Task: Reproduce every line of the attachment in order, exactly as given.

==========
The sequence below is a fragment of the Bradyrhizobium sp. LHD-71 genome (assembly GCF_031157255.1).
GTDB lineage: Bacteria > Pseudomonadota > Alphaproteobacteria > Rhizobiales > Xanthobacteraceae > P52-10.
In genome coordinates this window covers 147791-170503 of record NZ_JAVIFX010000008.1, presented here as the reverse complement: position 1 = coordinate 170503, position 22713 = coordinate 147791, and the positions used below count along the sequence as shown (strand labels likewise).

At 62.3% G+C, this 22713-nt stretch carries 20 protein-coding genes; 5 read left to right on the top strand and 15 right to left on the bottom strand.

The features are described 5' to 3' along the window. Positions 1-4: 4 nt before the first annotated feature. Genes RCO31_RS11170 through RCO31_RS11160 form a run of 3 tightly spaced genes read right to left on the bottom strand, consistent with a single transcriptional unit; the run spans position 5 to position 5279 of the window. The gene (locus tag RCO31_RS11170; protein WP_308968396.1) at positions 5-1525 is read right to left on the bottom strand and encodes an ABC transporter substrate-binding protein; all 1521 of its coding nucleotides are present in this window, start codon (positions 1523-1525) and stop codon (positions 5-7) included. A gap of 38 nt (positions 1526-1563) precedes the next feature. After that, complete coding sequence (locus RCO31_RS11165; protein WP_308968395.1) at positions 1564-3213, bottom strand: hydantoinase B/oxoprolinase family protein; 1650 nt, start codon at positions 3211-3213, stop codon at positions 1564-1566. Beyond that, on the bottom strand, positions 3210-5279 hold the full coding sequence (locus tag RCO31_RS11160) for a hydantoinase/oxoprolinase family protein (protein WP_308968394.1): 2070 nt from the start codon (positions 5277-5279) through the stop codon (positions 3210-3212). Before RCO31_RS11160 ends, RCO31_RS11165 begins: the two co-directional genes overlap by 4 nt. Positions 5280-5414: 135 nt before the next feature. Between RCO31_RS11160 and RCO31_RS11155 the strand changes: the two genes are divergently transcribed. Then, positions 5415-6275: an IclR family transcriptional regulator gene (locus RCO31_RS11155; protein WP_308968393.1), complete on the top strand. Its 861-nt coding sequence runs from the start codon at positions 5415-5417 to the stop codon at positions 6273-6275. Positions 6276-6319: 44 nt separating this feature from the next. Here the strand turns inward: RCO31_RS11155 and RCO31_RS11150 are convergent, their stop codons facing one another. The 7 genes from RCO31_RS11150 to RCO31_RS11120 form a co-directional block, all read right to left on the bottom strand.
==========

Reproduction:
The sequence below is a fragment of the Bradyrhizobium sp. LHD-71 genome (assembly GCF_031157255.1).
GTDB lineage: Bacteria > Pseudomonadota > Alphaproteobacteria > Rhizobiales > Xanthobacteraceae > P52-10.
In genome coordinates this window covers 147791-170503 of record NZ_JAVIFX010000008.1, presented here as the reverse complement: position 1 = coordinate 170503, position 22713 = coordinate 147791, and the positions used below count along the sequence as shown (strand labels likewise).

At 62.3% G+C, this 22713-nt stretch carries 20 protein-coding genes; 5 read left to right on the top strand and 15 right to left on the bottom strand.

The features are described 5' to 3' along the window. Positions 1-4: 4 nt before the first annotated feature. Genes RCO31_RS11170 through RCO31_RS11160 form a run of 3 tightly spaced genes read right to left on the bottom strand, consistent with a single transcriptional unit; the run spans position 5 to position 5279 of the window. The gene (locus tag RCO31_RS11170; protein WP_308968396.1) at positions 5-1525 is read right to left on the bottom strand and encodes an ABC transporter substrate-binding protein; all 1521 of its coding nucleotides are present in this window, start codon (positions 1523-1525) and stop codon (positions 5-7) included. A gap of 38 nt (positions 1526-1563) precedes the next feature. After that, complete coding sequence (locus RCO31_RS11165; protein WP_308968395.1) at positions 1564-3213, bottom strand: hydantoinase B/oxoprolinase family protein; 1650 nt, start codon at positions 3211-3213, stop codon at positions 1564-1566. Beyond that, on the bottom strand, positions 3210-5279 hold the full coding sequence (locus tag RCO31_RS11160) for a hydantoinase/oxoprolinase family protein (protein WP_308968394.1): 2070 nt from the start codon (positions 5277-5279) through the stop codon (positions 3210-3212). Before RCO31_RS11160 ends, RCO31_RS11165 begins: the two co-directional genes overlap by 4 nt. Positions 5280-5414: 135 nt before the next feature. Between RCO31_RS11160 and RCO31_RS11155 the strand changes: the two genes are divergently transcribed. Then, positions 5415-6275: an IclR family transcriptional regulator gene (locus RCO31_RS11155; protein WP_308968393.1), complete on the top strand. Its 861-nt coding sequence runs from the start codon at positions 5415-5417 to the stop codon at positions 6273-6275. Positions 6276-6319: 44 nt separating this feature from the next. Here the strand turns inward: RCO31_RS11155 and RCO31_RS11150 are convergent, their stop codons facing one another. The 7 genes from RCO31_RS11150 to RCO31_RS11120 form a co-directional block, all read right to left on the bottom strand.